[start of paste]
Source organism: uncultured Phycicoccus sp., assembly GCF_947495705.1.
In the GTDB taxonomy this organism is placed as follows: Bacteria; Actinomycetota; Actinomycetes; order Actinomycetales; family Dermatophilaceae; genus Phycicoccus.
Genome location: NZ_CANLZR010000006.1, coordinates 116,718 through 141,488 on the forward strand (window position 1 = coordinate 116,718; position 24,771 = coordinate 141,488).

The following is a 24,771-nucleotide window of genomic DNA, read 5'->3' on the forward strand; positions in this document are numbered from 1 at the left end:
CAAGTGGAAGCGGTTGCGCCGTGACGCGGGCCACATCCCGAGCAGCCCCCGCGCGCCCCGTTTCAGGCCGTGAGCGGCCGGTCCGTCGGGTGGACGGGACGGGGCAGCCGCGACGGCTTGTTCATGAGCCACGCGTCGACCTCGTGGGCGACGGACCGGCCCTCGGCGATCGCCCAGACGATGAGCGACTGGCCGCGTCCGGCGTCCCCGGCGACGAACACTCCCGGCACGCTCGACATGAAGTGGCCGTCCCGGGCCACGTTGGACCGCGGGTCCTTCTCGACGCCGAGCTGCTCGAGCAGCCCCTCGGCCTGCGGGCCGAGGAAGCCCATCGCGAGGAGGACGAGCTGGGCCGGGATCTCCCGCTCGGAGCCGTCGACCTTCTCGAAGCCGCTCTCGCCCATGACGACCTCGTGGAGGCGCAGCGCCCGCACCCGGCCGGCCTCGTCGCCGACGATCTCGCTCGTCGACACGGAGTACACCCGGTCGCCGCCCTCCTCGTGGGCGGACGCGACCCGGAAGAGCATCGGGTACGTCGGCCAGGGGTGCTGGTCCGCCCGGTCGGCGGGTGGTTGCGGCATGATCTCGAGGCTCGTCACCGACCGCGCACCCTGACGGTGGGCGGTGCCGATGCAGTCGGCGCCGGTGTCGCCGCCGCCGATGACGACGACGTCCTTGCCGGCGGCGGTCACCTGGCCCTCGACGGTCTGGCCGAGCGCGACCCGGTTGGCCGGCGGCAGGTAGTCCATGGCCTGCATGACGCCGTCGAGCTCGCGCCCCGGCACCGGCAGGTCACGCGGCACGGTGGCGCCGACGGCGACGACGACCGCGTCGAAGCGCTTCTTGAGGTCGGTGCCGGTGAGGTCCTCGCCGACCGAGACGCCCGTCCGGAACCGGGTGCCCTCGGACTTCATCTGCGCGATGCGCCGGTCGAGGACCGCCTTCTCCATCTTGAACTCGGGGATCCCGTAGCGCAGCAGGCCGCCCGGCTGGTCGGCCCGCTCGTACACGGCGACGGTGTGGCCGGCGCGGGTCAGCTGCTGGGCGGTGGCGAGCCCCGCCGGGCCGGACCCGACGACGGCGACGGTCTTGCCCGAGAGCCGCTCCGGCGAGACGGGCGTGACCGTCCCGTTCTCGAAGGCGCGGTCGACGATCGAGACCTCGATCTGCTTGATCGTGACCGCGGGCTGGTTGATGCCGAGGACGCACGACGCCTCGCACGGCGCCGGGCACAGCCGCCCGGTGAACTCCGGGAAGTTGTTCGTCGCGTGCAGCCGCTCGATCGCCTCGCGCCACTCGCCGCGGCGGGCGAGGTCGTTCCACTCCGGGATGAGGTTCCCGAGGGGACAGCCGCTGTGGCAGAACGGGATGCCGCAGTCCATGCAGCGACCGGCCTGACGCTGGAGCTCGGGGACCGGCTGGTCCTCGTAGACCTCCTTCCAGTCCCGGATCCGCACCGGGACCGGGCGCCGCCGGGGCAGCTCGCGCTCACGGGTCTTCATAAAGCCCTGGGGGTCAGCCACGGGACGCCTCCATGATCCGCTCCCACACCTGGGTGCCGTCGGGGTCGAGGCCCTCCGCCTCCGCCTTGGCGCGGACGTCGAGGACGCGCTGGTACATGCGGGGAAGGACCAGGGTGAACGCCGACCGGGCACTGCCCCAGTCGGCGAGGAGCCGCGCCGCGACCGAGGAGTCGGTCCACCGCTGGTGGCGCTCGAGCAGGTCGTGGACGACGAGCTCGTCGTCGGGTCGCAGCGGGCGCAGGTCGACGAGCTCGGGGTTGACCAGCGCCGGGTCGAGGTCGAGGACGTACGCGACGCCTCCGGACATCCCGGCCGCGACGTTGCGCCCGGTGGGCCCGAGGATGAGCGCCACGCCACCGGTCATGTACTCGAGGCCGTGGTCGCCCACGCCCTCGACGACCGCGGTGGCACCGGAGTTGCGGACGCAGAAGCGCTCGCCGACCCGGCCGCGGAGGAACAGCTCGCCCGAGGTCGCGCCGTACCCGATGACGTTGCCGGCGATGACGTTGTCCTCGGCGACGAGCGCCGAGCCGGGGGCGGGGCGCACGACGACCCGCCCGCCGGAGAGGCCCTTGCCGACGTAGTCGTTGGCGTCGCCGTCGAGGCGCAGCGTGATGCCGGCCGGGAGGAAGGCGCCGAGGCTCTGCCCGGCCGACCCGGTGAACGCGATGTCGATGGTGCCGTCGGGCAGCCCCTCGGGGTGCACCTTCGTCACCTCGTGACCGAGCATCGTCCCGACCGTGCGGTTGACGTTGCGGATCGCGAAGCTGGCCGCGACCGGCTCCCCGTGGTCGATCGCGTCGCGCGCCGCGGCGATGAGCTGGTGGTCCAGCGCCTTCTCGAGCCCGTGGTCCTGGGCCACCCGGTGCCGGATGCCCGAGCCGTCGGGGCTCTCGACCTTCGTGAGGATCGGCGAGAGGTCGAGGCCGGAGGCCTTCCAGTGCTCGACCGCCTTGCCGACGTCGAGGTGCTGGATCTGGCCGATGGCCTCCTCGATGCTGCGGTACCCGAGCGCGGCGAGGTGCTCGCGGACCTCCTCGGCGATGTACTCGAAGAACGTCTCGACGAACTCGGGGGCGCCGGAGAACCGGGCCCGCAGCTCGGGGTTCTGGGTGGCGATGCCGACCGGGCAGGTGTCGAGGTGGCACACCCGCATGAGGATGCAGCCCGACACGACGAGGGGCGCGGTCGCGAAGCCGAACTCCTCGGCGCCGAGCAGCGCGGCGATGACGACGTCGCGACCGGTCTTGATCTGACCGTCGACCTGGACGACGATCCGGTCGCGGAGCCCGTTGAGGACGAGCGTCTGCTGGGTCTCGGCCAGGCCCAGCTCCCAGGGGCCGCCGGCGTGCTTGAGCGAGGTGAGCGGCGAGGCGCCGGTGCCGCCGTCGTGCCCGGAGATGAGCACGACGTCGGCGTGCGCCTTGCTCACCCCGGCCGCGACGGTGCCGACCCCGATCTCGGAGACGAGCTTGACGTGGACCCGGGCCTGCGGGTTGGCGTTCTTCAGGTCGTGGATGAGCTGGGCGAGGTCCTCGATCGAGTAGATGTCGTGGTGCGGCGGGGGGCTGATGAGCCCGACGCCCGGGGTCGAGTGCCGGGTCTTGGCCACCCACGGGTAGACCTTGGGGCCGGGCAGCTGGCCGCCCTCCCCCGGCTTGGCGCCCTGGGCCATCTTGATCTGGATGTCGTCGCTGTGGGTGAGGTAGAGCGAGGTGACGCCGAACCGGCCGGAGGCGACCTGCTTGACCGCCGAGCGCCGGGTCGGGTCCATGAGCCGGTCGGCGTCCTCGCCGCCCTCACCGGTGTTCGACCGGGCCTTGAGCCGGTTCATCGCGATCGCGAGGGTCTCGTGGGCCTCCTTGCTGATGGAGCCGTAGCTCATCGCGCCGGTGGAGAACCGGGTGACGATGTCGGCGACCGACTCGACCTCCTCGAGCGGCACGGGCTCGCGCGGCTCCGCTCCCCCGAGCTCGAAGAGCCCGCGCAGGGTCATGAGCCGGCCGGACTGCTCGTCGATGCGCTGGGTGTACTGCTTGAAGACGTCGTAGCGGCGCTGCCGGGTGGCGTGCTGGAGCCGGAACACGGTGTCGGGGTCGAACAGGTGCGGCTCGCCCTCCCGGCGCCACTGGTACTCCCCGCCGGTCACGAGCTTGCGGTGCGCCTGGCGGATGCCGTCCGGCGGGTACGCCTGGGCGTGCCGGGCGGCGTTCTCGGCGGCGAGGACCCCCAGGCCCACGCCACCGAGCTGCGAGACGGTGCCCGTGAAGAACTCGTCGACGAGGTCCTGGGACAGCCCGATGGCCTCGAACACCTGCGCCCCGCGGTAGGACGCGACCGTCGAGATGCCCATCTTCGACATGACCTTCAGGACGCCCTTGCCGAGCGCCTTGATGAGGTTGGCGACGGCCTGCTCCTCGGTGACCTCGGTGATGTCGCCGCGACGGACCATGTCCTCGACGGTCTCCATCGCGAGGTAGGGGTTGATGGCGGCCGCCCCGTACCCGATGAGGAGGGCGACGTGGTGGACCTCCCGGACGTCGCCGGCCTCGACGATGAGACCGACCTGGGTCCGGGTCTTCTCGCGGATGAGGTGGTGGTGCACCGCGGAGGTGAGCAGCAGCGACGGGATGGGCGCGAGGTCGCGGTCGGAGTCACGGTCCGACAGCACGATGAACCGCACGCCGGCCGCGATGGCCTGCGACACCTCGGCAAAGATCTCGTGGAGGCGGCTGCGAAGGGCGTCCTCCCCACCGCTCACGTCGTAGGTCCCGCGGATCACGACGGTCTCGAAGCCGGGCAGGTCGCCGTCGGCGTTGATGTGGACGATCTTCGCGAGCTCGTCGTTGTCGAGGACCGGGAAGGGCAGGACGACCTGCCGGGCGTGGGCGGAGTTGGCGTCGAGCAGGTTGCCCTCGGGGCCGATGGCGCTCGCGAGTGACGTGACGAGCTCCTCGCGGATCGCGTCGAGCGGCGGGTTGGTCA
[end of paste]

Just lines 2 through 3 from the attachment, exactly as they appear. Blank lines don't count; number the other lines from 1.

In the GTDB taxonomy this organism is placed as follows: Bacteria; Actinomycetota; Actinomycetes; order Actinomycetales; family Dermatophilaceae; genus Phycicoccus.
Genome location: NZ_CANLZR010000006.1, coordinates 116,718 through 141,488 on the forward strand (window position 1 = coordinate 116,718; position 24,771 = coordinate 141,488).